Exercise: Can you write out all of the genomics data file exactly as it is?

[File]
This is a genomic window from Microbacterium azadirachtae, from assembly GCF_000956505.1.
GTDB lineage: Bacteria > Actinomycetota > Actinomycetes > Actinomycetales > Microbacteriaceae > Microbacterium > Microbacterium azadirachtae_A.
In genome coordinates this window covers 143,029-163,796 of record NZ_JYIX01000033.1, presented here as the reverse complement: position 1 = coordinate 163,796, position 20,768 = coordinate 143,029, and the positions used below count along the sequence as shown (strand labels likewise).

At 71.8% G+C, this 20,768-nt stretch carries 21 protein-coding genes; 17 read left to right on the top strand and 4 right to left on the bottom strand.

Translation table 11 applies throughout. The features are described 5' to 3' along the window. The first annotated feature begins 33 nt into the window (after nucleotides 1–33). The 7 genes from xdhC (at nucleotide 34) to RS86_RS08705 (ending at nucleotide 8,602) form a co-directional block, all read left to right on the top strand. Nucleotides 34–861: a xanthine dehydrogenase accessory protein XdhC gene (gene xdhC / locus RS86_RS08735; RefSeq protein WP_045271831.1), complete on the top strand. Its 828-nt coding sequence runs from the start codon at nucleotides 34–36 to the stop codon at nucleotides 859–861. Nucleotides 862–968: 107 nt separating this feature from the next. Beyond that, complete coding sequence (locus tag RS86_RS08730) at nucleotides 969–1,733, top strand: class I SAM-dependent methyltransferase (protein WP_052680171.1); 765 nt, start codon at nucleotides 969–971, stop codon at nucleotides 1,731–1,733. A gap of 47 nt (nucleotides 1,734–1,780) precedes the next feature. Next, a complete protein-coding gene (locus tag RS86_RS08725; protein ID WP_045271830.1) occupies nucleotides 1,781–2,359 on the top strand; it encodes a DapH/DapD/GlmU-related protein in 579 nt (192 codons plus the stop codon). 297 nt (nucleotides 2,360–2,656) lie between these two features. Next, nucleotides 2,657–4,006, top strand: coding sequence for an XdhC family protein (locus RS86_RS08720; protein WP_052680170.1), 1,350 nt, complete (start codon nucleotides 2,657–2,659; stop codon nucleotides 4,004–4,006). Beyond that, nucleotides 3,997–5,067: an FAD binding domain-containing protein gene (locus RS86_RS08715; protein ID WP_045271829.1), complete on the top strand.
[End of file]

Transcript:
This is a genomic window from Microbacterium azadirachtae, from assembly GCF_000956505.1.
GTDB lineage: Bacteria > Actinomycetota > Actinomycetes > Actinomycetales > Microbacteriaceae > Microbacterium > Microbacterium azadirachtae_A.
In genome coordinates this window covers 143,029-163,796 of record NZ_JYIX01000033.1, presented here as the reverse complement: position 1 = coordinate 163,796, position 20,768 = coordinate 143,029, and the positions used below count along the sequence as shown (strand labels likewise).

At 71.8% G+C, this 20,768-nt stretch carries 21 protein-coding genes; 17 read left to right on the top strand and 4 right to left on the bottom strand.

Translation table 11 applies throughout. The features are described 5' to 3' along the window. The first annotated feature begins 33 nt into the window (after nucleotides 1–33). The 7 genes from xdhC (at nucleotide 34) to RS86_RS08705 (ending at nucleotide 8,602) form a co-directional block, all read left to right on the top strand. Nucleotides 34–861: a xanthine dehydrogenase accessory protein XdhC gene (gene xdhC / locus RS86_RS08735; RefSeq protein WP_045271831.1), complete on the top strand. Its 828-nt coding sequence runs from the start codon at nucleotides 34–36 to the stop codon at nucleotides 859–861. Nucleotides 862–968: 107 nt separating this feature from the next. Beyond that, complete coding sequence (locus tag RS86_RS08730) at nucleotides 969–1,733, top strand: class I SAM-dependent methyltransferase (protein WP_052680171.1); 765 nt, start codon at nucleotides 969–971, stop codon at nucleotides 1,731–1,733. A gap of 47 nt (nucleotides 1,734–1,780) precedes the next feature. Next, a complete protein-coding gene (locus tag RS86_RS08725; protein ID WP_045271830.1) occupies nucleotides 1,781–2,359 on the top strand; it encodes a DapH/DapD/GlmU-related protein in 579 nt (192 codons plus the stop codon). 297 nt (nucleotides 2,360–2,656) lie between these two features. Next, nucleotides 2,657–4,006, top strand: coding sequence for an XdhC family protein (locus RS86_RS08720; protein WP_052680170.1), 1,350 nt, complete (start codon nucleotides 2,657–2,659; stop codon nucleotides 4,004–4,006). Beyond that, nucleotides 3,997–5,067: an FAD binding domain-containing protein gene (locus RS86_RS08715; protein ID WP_045271829.1), complete on the top strand.